What makes some cities thrive and prosper while others struggle, persistently failing to respond to attempts by policy makers to turn them around?
This is one of the central questions that preoccupy Professor Henry Overman and his colleagues at the Spatial Economics Research Centre (SERC), based at LSE. SERC brings together leading researchers, from across the country, who are looking at the differing fortunes of cities, what lies behind these disparities and what can be done about them.
“Notwithstanding the current financial crisis, some British cities have made a remarkable turn-around in the last 10 – 15 years,” says Professor Overman.
In the early to mid-nineties, for example, Birmingham, Manchester and Newcastle were all losing population. However, by the mid ‘noughties’ they were following London’s lead and experiencing positive population growth. In contrast, across the same period, both Liverpool and Sunderland continued to lose population.
Those cities that are doing well have profited from structural changes in the UK economy. These include the decline of manufacturing and the rise of activities that particularly benefit from being in urban places – service industries and high tech industries such as finance and insurance for example.
These industries, in turn, have attracted affluent, highly educated workers back into the cities. This helped increase the productivity of our cities and has meant that they have emerged as places of consumption in a way that they weren’t until relatively recently.
“In SERC we try to understand urban economic performance by looking at two components – people and place,”says Overman. “Do the people that live in a place have high or low skills? And how productive would any individual be in a particular place?”
To begin to answer this question, Overman, along with colleagues Steve Gibbons and Panu Pelkonen, tracked the wages of hundreds of thousands workers as they moved between different places in Britain. They found that people and place matter. Moving from the least productive to the most productive place increases salaries by 16 per cent. But the difference in average wages for these areas is a whopping 67 per cent, a fact that can be explained by the difference in population composition.
“London is a highly paid city because it is full of people that would earn highly wherever they were, and they earn even more because they live in London,” explains Overman. “In contrast some of the UK’s northern cities are made up of a lot of people that wouldn’t earn very much wherever they lived in the UK. And they earn even less because they are living in that particular place.”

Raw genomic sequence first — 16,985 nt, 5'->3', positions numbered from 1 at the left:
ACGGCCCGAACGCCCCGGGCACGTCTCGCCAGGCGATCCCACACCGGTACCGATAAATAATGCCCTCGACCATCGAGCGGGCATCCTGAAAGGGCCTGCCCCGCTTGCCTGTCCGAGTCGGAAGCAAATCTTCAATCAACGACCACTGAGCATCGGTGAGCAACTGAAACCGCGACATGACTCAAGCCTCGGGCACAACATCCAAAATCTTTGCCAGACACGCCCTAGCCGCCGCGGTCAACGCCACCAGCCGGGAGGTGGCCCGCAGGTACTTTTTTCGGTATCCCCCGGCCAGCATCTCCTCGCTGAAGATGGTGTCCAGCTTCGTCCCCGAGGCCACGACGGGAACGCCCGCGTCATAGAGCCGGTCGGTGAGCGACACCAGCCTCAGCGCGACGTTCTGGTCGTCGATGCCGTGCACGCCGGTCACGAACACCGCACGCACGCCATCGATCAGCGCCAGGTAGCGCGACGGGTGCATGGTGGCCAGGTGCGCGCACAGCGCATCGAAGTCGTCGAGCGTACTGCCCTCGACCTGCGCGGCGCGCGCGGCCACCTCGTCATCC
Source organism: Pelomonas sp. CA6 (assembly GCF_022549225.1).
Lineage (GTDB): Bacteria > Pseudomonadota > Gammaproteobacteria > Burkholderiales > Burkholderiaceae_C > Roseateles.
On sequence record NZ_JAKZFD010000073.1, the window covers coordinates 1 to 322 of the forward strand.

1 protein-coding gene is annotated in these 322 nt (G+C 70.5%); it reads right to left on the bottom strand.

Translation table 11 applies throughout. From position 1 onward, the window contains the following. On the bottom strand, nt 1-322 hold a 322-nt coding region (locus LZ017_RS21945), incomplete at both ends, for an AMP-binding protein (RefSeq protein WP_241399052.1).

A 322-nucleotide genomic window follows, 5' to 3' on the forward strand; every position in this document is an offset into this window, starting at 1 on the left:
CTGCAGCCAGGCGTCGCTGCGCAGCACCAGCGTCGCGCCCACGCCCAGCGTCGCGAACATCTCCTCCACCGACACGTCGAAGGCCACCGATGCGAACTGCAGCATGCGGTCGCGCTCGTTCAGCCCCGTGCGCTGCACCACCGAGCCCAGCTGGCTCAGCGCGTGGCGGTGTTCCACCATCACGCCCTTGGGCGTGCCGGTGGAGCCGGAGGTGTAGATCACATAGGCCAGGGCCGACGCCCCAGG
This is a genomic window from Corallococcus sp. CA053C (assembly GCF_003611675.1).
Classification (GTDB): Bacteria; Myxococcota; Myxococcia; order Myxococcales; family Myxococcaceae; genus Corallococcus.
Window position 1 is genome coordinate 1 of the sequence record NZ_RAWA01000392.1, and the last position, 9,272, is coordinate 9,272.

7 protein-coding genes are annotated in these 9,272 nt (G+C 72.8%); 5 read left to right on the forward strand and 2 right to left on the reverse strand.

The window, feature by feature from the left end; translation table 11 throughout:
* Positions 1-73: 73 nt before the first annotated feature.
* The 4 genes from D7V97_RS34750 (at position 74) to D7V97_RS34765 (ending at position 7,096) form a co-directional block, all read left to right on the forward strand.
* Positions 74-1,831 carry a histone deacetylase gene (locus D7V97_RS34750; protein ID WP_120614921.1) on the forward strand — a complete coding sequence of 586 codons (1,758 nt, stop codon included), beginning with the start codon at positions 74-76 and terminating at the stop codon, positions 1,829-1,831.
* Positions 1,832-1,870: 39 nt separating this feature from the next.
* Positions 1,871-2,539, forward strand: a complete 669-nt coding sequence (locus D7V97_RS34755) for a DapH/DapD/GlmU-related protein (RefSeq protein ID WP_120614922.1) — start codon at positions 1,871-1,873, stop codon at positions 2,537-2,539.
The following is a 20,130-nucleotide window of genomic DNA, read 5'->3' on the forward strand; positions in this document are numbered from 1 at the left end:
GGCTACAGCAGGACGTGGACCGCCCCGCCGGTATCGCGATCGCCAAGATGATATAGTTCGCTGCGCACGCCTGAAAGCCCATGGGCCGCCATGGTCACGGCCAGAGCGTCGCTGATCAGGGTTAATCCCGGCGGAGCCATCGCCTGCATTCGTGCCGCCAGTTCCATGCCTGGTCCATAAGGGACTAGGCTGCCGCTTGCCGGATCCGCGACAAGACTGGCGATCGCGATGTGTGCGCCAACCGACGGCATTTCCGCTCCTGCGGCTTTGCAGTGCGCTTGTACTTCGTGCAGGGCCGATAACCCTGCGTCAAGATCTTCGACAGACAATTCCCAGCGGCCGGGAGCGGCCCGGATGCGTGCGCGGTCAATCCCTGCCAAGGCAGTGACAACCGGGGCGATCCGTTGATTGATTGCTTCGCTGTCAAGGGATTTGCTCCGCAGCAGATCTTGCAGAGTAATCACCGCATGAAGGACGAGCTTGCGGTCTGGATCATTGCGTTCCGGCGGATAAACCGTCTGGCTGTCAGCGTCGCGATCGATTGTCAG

What explains these differences in productivity? Size is one important factor – as the size of place increases so wages tend to increase also. Economists think this is because people benefit from being near to other people – to exchange ideas with them, to learn from them, to buy and sell to one another and so on.
In addition it’s good for a place to be near to other places that are successful. Firms can do more business and it allows people to commute for work.
There is also an element of luck – your city may, for instance, be home to an industry that is doing well. And some places are just more entrepreneurial or innovative.
All these factors tend to reinforce one another and make a city more resilient in economic downturns.
But translating this understanding into policies that successfully turn around struggling cities has been very difficult. SERC researchers evaluated a number of such government initiatives, and found they have had little impact – for example, merely shifting jobs around an area or making small, low productivity firms slightly larger.
But while it’s difficult to increase productivity, Overman argues it is possible for policy to have a large impact on changing the cost of living and doing business in cities.
SERC’s Christian Hilber and Wouter Vermeulen found that if a Local Authority (LA) in the South East, with a planning regime that was average for the region, relaxed its planning restrictions so that they were the same as an ‘average’ LA in the North East, house prices would reduce by 25 per cent.
Christian Hilber, along with Paul Cheshire, also looked at how planning restrictions impact on the cost of office space. Looking at how much it costs to rent office space, versus how much it costs to build it, gives an idea of the tax imposed because of the constraints put on developers. In London’s West End it costs eight times as much to rent office space as it takes to build office space. Compare this to Manhattan, where it costs only 50 per cent more to rent as opposed to building.
Overman points out the paradox: “The government creates policies to encourage struggling areas to become more productive that don’t work. At the same time they do things that really push up the cost of living and doing business in more successful places.
“If we care about urban economic performance of UK cities we need to front up to the fact that some places will do well and some places will do badly – and there’s very little we can do about it,” says Overman.
“Instead we could choose to focus expenditure on areas that have some potential to do well and not focus on those that are going to do badly. This is hugely controversial, of course. But for struggling places, the most effective thing may well be to focus on helping the people, not the place."
Posted Febraury 2013
Professor Henry Overman is Director of the Spatial Economics Research Centre
This article is based on Professor Henry Overman’s LSE Works lecture The economic future of British cities: what should urban policy do? See the podcast
See Professor Overman’s blog posts on the content his lecture